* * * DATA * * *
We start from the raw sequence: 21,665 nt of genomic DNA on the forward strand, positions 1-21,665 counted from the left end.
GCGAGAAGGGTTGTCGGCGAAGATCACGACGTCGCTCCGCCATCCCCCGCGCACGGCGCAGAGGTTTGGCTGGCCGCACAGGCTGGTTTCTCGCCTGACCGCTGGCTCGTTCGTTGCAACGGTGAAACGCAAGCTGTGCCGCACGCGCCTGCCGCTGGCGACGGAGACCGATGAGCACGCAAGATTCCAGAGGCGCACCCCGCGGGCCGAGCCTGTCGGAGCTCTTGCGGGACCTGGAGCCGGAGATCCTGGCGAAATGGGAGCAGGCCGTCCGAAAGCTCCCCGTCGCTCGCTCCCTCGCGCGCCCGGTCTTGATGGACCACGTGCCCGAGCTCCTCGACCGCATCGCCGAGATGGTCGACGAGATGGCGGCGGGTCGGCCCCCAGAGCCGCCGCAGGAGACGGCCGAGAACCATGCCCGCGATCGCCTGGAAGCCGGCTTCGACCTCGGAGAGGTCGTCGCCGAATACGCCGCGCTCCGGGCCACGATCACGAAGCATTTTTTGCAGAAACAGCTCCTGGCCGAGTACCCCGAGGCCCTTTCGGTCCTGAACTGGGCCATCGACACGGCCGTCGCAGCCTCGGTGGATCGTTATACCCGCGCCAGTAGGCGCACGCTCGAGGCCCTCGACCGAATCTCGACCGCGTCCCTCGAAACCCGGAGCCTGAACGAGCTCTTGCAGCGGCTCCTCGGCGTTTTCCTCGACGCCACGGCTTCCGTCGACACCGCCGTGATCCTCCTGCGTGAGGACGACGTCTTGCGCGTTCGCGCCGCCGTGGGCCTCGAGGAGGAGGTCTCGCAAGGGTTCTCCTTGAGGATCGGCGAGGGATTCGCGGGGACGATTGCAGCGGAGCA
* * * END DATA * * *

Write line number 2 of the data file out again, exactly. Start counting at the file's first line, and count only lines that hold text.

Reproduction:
GCGAGAAGGGTTGTCGGCGAAGATCACGACGTCGCTCCGCCATCCCCCGCGCACGGCGCAGAGGTTTGGCTGGCCGCACAGGCTGGTTTCTCGCCTGACCGCTGGCTCGTTCGTTGCAACGGTGAAACGCAAGCTGTGCCGCACGCGCCTGCCGCTGGCGACGGAGACCGATGAGCACGCAAGATTCCAGAGGCGCACCCCGCGGGCCGAGCCTGTCGGAGCTCTTGCGGGACCTGGAGCCGGAGATCCTGGCGAAATGGGAGCAGGCCGTCCGAAAGCTCCCCGTCGCTCGCTCCCTCGCGCGCCCGGTCTTGATGGACCACGTGCCCGAGCTCCTCGACCGCATCGCCGAGATGGTCGACGAGATGGCGGCGGGTCGGCCCCCAGAGCCGCCGCAGGAGACGGCCGAGAACCATGCCCGCGATCGCCTGGAAGCCGGCTTCGACCTCGGAGAGGTCGTCGCCGAATACGCCGCGCTCCGGGCCACGATCACGAAGCATTTTTTGCAGAAACAGCTCCTGGCCGAGTACCCCGAGGCCCTTTCGGTCCTGAACTGGGCCATCGACACGGCCGTCGCAGCCTCGGTGGATCGTTATACCCGCGCCAGTAGGCGCACGCTCGAGGCCCTCGACCGAATCTCGACCGCGTCCCTCGAAACCCGGAGCCTGAACGAGCTCTTGCAGCGGCTCCTCGGCGTTTTCCTCGACGCCACGGCTTCCGTCGACACCGCCGTGATCCTCCTGCGTGAGGACGACGTCTTGCGCGTTCGCGCCGCCGTGGGCCTCGAGGAGGAGGTCTCGCAAGGGTTCTCCTTGAGGATCGGCGAGGGATTCGCGGGGACGATTGCAGCGGAGCA